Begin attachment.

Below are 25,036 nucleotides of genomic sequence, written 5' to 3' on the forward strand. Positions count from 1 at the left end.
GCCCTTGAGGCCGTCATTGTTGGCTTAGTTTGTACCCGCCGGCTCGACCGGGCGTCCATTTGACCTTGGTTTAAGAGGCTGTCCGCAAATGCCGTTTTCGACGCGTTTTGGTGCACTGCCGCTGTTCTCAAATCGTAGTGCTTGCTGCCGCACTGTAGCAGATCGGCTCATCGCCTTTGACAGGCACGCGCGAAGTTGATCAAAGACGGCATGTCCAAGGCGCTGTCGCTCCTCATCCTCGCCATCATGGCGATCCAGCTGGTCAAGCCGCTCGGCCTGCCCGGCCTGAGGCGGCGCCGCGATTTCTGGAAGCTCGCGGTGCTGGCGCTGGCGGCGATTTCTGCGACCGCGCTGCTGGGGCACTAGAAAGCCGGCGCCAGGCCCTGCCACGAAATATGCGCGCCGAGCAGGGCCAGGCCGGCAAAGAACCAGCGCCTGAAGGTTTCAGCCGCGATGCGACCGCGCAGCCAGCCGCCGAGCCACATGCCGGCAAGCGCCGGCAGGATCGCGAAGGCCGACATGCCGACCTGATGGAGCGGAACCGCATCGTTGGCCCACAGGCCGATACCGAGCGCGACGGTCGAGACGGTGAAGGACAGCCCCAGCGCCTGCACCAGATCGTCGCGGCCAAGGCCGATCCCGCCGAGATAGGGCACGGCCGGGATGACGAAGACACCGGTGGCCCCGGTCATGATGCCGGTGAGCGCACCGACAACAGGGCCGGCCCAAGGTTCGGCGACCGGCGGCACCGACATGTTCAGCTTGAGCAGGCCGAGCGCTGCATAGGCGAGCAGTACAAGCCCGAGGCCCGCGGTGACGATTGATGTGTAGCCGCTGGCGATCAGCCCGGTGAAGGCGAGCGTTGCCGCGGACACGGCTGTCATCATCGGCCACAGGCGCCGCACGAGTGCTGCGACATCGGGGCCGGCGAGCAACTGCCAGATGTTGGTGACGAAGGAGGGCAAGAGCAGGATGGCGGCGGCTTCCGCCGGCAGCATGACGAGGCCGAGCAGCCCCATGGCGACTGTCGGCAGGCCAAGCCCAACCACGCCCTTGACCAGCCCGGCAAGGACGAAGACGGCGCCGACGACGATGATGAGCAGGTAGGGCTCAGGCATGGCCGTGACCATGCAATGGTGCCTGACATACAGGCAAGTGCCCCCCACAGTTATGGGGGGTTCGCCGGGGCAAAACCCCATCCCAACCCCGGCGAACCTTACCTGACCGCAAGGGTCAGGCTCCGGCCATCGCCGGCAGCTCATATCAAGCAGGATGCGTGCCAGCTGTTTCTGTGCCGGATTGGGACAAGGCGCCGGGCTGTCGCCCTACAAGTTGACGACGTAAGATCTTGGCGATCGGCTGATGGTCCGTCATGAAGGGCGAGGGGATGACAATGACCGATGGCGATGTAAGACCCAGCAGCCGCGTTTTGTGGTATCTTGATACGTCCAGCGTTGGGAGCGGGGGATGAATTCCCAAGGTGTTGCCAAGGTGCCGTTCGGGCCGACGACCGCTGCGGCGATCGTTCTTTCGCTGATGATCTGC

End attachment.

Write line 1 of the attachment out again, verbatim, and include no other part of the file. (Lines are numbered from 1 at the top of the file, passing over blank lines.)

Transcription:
Below are 25,036 nucleotides of genomic sequence, written 5' to 3' on the forward strand. Positions count from 1 at the left end.